These slides are largely the same as the KiwiSaaS ones, with the notable exception that European companies may find some of the data more relevant because Michael was able, in several cases, to replace my largely US-based benchmarks with data from Balderton’s universe of European SaaS companies.
We had a great discussions with those who attended and dove into the more advanced topics of:
- Growth-weighted rule of 40 scores.
- Growth endurance (also known as growth retention or growth persistence) as an increasingly popular metric. See this post by Christopher Janz which builds upon this post by Rory O’Driscoll. In short, tell me your current ARR and your ARR one year ago, and I’ll tell you when you’ll hit $100M in ARR. (I love that quote.)
- NPS and employee NPS (eNPS) as important, but nevertheless second-tier, SaaS metrics from the investor point of view.
- Several discussions contrasting the operator and the VC point of view on metrics in general. This is one of my favorite topics and I need to do more work here because it goes well beyond the CAC Payback Period (CPP) example I frequently use.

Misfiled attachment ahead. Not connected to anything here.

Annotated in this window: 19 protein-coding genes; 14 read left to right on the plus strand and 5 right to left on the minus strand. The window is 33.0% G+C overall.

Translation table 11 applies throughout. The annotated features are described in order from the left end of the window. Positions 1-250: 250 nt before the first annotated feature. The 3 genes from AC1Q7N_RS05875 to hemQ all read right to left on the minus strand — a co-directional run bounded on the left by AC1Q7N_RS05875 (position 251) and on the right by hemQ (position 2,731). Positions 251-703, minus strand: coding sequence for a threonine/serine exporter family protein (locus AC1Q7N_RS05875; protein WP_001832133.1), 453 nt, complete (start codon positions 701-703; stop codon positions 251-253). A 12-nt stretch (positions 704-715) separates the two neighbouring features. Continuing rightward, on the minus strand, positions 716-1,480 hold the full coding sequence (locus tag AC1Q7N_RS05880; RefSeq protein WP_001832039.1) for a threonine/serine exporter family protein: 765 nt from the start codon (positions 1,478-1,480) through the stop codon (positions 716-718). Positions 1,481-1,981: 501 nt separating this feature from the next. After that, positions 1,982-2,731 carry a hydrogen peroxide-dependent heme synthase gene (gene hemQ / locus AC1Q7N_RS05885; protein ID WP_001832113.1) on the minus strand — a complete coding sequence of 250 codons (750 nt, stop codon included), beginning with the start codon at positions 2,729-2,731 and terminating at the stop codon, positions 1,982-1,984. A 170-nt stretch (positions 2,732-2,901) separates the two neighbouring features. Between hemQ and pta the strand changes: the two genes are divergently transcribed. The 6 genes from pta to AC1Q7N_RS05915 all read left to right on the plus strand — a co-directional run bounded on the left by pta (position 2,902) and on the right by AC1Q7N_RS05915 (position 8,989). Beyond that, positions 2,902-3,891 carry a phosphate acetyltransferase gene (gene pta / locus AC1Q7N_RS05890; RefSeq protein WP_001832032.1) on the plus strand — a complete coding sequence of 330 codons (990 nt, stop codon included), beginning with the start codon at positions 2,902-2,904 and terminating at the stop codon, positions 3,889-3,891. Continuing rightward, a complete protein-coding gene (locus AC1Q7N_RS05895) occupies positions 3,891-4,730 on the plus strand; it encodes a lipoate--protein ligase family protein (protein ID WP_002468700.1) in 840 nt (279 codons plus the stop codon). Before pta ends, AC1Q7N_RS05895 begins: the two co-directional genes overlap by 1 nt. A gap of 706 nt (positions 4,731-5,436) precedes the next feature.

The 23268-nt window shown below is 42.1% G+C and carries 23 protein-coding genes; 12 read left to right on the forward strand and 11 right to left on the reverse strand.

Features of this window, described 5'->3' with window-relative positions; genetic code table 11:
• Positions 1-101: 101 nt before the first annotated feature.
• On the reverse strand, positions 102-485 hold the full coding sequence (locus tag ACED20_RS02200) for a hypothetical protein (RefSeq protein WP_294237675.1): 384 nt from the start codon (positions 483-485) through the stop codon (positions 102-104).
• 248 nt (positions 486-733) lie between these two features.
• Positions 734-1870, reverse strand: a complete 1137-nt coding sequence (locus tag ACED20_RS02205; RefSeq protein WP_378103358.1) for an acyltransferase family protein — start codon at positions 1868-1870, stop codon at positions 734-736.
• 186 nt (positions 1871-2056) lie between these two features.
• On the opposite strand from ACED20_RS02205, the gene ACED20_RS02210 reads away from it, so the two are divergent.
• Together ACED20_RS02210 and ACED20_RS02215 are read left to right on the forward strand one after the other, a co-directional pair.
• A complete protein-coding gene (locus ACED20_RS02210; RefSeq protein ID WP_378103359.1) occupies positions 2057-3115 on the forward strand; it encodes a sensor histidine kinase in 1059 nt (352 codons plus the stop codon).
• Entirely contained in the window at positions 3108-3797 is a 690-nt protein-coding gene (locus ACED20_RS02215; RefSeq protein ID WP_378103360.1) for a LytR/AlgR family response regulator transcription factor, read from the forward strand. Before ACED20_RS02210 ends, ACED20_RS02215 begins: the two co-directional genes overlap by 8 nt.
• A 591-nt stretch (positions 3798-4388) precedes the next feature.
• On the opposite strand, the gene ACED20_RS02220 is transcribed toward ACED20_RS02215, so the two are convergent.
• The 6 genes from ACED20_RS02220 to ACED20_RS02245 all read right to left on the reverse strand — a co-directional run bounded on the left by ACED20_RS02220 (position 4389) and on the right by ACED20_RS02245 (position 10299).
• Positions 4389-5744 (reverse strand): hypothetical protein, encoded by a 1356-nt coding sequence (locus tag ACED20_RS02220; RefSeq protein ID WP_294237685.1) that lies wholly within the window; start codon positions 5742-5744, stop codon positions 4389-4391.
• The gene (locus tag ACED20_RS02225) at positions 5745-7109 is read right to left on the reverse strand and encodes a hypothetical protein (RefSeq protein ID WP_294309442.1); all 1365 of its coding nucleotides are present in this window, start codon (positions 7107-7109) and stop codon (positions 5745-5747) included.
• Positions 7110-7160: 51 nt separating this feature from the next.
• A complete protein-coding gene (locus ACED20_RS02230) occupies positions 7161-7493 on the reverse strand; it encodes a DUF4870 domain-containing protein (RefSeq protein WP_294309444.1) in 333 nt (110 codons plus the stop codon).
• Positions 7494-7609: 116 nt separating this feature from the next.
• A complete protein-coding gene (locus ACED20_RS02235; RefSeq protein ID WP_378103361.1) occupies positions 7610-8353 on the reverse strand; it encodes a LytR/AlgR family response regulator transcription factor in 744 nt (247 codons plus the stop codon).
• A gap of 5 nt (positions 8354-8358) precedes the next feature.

- A reminder that CPP is a risk metric, not a return metric — a statement I expect to have engraved on my headstone.
- The tendency of growth alone vs. Rule-of-40 score to better predict enterprise value multiples and how this varies over time. (I consider the market to be in an inversion when growth alone is the better predictor.)
- The importance of understanding the composition of the data set when benchmarking. In a perfect world, you could segment SaaS benchmarks by aspiration: IPO-track, PE-track, and bootstrap-track. Some data sets mix these three groups, others don’t. It’s key to know what you are looking at, because you want to benchmark against companies with aspirations similar to your own.
I’ve embedded a copy of the slides below. You can get them on Google Drive as well.
Thanks to those who attended the session, and please note that we’ll soon be hosting a public webinar version of this as well. All are welcome, and I hope to see you there.